Radiators cold at bottom

Postby snippy71 » Sun May 06, 2007 8:02 pm

I have a worcester 350 boiler which has recently been serviced.My hot water is fine but my central heating rarely works,most of the time the radiators all stay cold at the bottom.Sometimes the heating works ok and other times it swiches off after a short time (20-30 mins).I have thoroughly bled the radiators although I could not get all the air out of the one next to the boiler,it still had air in after bleeding for an hour.Any ideas guys,cheers
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Joined: Sun May 06, 2007 7:55 pm


Simply Build It

Postby knight_eo » Sun May 06, 2007 8:41 pm

could be sludge in the rads make sure both valves are open the return and obiously the flow try bleeding the pump aswell just loosen the nut in the middle ever so slightly and be careful the water is very hot
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Postby DONFRAMAC » Sun May 06, 2007 11:19 pm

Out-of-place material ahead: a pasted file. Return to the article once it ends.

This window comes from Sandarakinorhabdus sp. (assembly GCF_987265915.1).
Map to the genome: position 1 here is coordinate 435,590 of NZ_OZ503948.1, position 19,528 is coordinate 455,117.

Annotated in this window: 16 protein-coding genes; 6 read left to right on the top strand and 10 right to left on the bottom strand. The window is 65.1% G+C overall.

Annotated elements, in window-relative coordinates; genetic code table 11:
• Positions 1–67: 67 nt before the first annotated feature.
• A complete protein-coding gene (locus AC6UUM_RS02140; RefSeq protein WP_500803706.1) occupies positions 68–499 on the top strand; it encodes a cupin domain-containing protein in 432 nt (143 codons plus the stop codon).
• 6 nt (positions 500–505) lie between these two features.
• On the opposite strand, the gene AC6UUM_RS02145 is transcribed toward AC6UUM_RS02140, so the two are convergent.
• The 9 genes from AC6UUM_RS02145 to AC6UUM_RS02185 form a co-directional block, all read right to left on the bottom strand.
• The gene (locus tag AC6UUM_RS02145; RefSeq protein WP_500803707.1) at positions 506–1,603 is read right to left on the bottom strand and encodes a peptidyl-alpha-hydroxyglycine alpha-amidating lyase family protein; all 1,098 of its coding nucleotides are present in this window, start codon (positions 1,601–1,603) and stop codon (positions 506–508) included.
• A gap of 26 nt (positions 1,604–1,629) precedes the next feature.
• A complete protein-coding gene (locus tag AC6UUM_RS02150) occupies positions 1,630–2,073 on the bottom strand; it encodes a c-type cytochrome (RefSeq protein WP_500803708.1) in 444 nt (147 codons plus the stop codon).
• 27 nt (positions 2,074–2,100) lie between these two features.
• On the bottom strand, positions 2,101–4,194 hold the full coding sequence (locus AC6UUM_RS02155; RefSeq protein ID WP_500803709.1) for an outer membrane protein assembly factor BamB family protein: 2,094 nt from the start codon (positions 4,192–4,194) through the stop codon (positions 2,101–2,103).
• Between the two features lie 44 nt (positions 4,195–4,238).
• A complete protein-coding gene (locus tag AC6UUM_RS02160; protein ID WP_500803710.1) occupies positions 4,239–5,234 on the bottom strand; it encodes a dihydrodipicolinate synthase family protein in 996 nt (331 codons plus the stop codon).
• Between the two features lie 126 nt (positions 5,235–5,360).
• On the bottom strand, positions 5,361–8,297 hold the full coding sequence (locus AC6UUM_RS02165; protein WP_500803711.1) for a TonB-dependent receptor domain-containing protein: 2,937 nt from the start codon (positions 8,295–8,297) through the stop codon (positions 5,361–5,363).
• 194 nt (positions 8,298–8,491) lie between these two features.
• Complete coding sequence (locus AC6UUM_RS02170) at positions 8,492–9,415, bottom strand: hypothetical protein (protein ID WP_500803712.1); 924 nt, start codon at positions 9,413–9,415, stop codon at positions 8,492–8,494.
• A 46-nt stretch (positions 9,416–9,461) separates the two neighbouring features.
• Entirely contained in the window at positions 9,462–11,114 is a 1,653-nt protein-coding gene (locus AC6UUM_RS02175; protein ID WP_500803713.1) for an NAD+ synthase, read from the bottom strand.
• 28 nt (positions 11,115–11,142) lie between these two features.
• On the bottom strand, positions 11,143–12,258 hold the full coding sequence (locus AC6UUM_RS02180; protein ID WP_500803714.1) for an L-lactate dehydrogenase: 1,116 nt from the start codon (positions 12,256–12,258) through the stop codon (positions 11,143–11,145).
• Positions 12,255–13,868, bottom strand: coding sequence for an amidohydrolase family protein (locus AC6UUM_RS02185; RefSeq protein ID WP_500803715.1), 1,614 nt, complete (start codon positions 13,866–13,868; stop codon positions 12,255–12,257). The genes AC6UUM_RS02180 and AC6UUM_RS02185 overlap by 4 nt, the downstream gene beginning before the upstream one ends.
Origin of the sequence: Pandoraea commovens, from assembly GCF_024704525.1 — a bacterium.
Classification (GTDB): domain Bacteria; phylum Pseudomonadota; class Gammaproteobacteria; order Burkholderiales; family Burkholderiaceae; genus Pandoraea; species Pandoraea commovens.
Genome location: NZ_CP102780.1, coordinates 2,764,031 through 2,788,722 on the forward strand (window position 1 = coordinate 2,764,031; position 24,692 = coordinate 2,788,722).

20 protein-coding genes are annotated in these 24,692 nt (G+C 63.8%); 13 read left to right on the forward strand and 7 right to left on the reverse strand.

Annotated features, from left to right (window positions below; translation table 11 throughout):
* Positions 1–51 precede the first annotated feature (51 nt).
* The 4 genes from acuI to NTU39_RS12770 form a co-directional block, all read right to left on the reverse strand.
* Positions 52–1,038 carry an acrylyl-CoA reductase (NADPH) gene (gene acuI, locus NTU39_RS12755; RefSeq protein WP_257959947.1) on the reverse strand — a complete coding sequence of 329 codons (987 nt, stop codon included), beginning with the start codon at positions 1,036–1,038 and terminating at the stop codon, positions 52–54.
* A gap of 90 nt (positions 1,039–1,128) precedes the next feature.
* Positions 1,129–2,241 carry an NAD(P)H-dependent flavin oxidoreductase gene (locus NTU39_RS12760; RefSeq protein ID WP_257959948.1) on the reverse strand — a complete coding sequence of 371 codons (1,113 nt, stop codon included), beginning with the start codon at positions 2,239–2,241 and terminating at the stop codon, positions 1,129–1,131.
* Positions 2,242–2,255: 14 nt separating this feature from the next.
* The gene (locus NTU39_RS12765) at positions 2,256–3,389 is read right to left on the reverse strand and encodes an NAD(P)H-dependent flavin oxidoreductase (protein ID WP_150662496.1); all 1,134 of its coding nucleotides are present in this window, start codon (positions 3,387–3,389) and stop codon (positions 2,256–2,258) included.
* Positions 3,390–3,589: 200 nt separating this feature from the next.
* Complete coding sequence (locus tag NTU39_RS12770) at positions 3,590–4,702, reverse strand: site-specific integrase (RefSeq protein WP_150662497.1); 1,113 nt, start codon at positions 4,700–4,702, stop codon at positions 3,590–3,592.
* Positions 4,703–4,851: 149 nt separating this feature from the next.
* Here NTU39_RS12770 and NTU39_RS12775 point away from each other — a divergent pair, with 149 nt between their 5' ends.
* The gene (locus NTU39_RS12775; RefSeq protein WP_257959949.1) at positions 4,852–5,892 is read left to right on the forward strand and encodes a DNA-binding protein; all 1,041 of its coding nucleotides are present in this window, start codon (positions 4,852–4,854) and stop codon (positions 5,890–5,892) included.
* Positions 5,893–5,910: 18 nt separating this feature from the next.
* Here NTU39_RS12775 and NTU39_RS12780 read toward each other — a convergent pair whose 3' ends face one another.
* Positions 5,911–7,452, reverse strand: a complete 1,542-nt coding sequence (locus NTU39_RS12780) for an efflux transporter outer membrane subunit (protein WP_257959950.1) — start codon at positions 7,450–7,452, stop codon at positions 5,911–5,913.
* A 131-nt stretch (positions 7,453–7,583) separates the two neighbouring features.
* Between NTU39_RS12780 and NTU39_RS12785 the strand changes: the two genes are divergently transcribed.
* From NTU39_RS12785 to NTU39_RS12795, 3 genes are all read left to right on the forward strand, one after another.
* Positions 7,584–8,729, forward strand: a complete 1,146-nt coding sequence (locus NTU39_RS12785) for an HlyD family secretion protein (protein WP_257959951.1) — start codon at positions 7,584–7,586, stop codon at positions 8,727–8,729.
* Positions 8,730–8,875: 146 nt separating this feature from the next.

Classic sign of sludge in the system, and even if you get it flushed, you need to cure the source of the problem--- air ingress, causing production of brown algae;-- can be seen in header tanks in vented systems. If it is just accumulated iron oxide from years of radiators rusting, a power-flush will be a good investment of £600, Or do it yourself with a litre of sludge-dissolving chemicals, circulated for 4 weeks at operating temperature;--- you need to drain a radiator + the header tank, recouple the radiator pipes, then add the chemicals (a good brand, and not the concentrate), at the vented-system header tank. Then allow this tank to top-up again, and prime the radiator you drained, and power-up the system, and flush hot water thro' just one radiator at a time, for long enough to get the bottom hot, then valve it off and move on to another,etc, until all are OK. When your task is done, the system needs emptying, flushing, and refilling with water, laced with radiator anti-rust additive. Priming rhe system can be a pain;--- makes the £600 fee for a firm to do the work look attractive! They can cure any leaky valves or couplings they find using a couple of strips of PTFE tape on each, or renew radiator valves if needed. A powerflush uses special chemicals and a separate pump, and takes less than a day, but you pay dear for a firms overheads. I have heard that the equipment can be hired, if you know where to go.
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